Broadcast: BBC Home Service – 1st February, 1957 at 20.50

Repeated: October 1972


Character: Sir Willoughby Patterne

Broadcast: BBC Home Service – 30th August, 1957 at 21.15pm

Story Synopsis: ve found it hard to conceive the modern novel. In it is concentrated the restless probing energy of analysis which Meredith had made all his own. And though written in his unmistakable style, with tense wit, poetic overtones, concise phrase and discursive exploitation, it owns a compact form which distinguishes it among his novels and makes it the best work through which to approach him.

He once declared: “It is a comedy, with only half of me in it, unlikely therefore to take either the public or my friends”. He meant that it lacked one of his bold dedicated characters like Sandra or Beauchamps; but there is a sense in which he’d packed himself into the book as into no other. R.L. Stevenson, to whom author read some chapters, was said to have commented that Sir Willoughby Pattern – the egotist of the title (played by PETER WYNGARDE), was Meredith himself. The man himself replied: “No, my dear fellow. I’ve taken him from all of us, but principally from myself”.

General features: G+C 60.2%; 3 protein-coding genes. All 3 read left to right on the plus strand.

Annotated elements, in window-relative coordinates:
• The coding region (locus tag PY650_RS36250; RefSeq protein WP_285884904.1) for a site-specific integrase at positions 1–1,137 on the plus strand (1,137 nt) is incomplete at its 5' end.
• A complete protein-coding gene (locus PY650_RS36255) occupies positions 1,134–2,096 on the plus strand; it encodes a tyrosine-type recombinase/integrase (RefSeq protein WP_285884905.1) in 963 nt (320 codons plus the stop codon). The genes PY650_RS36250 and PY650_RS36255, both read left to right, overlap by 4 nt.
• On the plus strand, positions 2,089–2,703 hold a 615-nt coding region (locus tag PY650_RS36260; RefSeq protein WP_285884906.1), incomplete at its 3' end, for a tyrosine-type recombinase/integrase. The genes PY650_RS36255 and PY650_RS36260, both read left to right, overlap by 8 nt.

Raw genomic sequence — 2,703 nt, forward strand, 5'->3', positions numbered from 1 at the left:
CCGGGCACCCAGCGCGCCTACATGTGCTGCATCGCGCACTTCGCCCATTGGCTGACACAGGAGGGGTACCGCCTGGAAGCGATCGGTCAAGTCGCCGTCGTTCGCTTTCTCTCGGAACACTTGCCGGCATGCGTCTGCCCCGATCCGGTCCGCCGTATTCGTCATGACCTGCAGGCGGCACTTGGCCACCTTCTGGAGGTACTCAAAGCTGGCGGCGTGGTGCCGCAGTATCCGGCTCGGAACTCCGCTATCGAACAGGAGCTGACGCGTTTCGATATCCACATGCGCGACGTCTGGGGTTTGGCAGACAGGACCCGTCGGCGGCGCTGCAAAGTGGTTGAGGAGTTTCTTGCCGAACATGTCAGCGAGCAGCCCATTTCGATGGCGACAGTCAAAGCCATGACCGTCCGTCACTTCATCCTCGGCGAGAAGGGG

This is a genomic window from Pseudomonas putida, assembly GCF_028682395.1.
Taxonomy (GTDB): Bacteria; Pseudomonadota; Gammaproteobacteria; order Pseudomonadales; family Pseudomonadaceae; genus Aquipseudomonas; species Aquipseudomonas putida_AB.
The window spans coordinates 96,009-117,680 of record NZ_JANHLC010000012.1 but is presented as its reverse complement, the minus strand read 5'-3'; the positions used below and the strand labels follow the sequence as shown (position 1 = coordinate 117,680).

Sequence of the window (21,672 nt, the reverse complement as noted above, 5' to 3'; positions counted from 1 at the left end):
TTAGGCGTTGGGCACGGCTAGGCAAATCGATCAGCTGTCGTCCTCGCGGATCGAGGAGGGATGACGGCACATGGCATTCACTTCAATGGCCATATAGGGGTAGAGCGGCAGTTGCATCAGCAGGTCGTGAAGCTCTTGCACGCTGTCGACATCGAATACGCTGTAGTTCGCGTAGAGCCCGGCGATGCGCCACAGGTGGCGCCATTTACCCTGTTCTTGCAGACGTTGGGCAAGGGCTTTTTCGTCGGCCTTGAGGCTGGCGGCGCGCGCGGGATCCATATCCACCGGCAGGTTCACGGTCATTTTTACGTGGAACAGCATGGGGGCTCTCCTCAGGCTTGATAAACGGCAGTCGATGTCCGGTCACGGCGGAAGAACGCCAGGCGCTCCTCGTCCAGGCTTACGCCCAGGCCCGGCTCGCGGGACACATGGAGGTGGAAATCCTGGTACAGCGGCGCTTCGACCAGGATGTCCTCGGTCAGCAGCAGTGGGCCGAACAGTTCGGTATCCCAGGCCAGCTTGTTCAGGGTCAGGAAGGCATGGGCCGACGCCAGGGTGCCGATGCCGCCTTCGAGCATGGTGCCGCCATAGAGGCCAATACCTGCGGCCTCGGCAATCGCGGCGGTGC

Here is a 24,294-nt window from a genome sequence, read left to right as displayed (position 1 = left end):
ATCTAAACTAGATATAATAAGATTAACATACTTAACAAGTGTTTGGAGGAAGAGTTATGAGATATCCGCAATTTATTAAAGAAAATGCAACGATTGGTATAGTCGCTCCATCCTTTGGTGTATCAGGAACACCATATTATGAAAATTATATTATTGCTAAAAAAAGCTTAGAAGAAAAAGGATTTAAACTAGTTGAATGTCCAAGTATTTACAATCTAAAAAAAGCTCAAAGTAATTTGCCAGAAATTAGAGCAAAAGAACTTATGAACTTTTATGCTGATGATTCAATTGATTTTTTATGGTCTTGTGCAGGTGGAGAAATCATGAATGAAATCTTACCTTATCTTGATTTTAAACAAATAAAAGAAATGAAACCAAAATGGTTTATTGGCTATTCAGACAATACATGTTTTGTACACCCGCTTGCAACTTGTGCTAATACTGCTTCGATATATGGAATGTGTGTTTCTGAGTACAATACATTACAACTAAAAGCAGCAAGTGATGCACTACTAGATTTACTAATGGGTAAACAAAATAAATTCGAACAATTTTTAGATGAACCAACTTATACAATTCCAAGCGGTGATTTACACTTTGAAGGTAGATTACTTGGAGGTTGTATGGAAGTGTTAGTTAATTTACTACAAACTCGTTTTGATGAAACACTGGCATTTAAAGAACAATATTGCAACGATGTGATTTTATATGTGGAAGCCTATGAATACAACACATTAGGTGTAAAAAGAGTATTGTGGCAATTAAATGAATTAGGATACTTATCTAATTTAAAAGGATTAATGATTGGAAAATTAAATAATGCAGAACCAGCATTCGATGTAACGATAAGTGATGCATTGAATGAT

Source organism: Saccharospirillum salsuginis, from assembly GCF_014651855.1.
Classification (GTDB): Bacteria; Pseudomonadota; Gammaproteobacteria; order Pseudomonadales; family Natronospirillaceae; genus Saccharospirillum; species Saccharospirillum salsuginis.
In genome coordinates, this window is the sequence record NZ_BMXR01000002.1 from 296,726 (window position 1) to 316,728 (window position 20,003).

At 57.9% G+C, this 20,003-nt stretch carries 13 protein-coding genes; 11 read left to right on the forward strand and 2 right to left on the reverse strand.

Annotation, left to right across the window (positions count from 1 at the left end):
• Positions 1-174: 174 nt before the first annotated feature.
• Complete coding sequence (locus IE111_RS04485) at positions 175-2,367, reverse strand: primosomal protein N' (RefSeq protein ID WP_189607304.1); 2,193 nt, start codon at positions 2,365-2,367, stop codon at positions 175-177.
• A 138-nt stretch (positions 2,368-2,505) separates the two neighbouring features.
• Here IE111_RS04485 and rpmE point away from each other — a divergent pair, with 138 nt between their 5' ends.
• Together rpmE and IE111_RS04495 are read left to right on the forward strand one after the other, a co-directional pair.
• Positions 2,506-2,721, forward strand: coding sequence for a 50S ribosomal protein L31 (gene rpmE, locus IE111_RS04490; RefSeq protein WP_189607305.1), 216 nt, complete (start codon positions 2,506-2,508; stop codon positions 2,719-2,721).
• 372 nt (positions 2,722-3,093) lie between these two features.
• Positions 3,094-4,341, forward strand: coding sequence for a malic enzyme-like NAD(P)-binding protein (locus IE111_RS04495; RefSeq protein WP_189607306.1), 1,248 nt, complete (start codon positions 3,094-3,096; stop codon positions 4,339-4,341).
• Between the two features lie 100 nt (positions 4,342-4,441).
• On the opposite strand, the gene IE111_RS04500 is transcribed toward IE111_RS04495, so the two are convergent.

Pattern is a subtle yet larger-than-life image of egotism, possessiveness, self-deception; and the book narrates how he is at last broken down by the women on whom he plays. But he is more than a grand comedic image. In him Meredith depicts, with tingling immediacy, the very stuff of an involved self- consciousness, which ceaselessly falsifies reality and yet at the same time is perversely sensitive to the life on which preys.

This is what makes ‘the Egotist’ a foundation work of the analytic novel. In a letter to Henley Stevenson wrote: ‘Willoughby is of course a pure discovery; a complete set of nerves, not hitherto examined, and yet running all over the human body – a suit of nerves. Clara (Clare Austin) is the best girl I ever saw anywhere.’ It might be added that she heads the long series of emancipated young women who were to push into a novel.